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Lignin, nylon and carbon fiber produce ideal composite for 3D printing

Lignin, nylon and carbon fiber produce ideal composite for 3D printing

Written by David

January 3, 2019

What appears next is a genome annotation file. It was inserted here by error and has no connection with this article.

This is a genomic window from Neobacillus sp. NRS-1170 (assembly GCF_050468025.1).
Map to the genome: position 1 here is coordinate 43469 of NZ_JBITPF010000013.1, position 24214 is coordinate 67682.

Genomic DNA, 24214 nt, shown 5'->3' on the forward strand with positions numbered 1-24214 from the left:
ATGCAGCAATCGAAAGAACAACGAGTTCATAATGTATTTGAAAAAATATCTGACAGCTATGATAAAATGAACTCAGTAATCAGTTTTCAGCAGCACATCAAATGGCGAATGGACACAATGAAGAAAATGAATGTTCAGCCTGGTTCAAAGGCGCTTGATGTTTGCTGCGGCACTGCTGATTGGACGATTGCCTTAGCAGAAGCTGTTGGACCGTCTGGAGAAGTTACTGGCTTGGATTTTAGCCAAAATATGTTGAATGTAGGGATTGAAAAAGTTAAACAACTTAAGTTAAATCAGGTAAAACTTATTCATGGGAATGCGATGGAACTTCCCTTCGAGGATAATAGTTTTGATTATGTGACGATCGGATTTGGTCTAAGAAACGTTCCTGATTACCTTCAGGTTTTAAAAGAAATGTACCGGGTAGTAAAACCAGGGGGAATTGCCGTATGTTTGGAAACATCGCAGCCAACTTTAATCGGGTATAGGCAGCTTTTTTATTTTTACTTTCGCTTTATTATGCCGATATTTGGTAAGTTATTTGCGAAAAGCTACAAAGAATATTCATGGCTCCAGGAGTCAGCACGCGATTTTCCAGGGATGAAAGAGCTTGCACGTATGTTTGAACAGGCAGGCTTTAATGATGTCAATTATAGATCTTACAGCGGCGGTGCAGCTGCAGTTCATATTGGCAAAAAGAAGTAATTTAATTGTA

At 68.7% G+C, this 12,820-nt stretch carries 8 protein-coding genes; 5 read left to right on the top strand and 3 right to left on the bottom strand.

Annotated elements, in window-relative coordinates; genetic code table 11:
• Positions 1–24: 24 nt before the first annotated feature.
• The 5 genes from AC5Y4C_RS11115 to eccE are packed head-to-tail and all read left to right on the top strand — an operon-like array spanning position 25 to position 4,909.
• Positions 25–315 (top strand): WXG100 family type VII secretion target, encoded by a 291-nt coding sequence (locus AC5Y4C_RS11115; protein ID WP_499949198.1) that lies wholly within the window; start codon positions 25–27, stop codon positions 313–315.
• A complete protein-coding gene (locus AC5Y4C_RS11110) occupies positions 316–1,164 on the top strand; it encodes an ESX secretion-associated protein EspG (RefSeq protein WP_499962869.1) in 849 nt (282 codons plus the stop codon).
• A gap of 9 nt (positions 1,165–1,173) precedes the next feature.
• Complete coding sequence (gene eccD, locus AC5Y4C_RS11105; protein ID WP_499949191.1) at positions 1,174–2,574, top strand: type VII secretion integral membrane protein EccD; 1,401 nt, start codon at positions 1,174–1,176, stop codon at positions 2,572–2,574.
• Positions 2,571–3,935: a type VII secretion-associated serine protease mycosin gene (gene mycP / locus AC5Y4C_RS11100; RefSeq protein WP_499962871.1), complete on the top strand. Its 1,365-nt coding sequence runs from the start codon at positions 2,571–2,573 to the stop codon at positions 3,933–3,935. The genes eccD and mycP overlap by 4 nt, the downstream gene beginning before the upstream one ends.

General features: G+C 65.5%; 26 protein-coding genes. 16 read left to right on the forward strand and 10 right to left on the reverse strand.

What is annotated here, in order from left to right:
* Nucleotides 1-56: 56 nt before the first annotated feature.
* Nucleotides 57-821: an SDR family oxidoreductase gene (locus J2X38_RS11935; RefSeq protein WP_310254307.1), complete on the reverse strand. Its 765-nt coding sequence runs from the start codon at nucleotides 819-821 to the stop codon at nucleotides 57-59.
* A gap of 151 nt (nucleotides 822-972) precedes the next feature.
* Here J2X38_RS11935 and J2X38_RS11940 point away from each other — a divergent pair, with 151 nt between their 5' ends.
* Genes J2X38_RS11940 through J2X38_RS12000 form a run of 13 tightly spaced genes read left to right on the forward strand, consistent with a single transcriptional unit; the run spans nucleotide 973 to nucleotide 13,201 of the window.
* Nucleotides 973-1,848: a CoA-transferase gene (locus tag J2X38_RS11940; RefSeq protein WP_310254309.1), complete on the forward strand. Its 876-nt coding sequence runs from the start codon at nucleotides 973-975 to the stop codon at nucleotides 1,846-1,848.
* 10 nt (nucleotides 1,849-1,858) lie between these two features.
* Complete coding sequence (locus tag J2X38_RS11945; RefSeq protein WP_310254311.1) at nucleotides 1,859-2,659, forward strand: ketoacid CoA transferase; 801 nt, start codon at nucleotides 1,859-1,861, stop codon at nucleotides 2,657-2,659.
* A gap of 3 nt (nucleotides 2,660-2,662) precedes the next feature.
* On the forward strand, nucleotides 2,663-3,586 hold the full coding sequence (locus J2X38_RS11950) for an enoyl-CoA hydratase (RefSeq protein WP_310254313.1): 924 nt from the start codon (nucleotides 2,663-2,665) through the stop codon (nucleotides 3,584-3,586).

Using as much as 50% lignin by weight, the new composite material created at ORNL is well suited for use in 3D printing. Photo: Oak Ridge National Laboratory. Scientists at the US Department of Energy (DOE)’s Oak Ridge National Laboratory (ORNL) have created a recipe for a renewable 3D printing material that could spur a profitable new use for an intractable biorefinery by-product: lignin. The discovery, reported in a paper in Science Advances , expands ORNL’s achievements in lowering the cost of bioproducts by creating novel uses for lignin – the material left over from the processing of biomass. Lignin gives plants rigidity and also makes biomass resistant to being broken down into useful products. “Finding new uses for lignin can improve the economics of the entire biorefining process,” said ORNL project lead Amit Naskar. The researchers combined a melt-stable hardwood lignin with conventional plastic – a low-melting nylon […]

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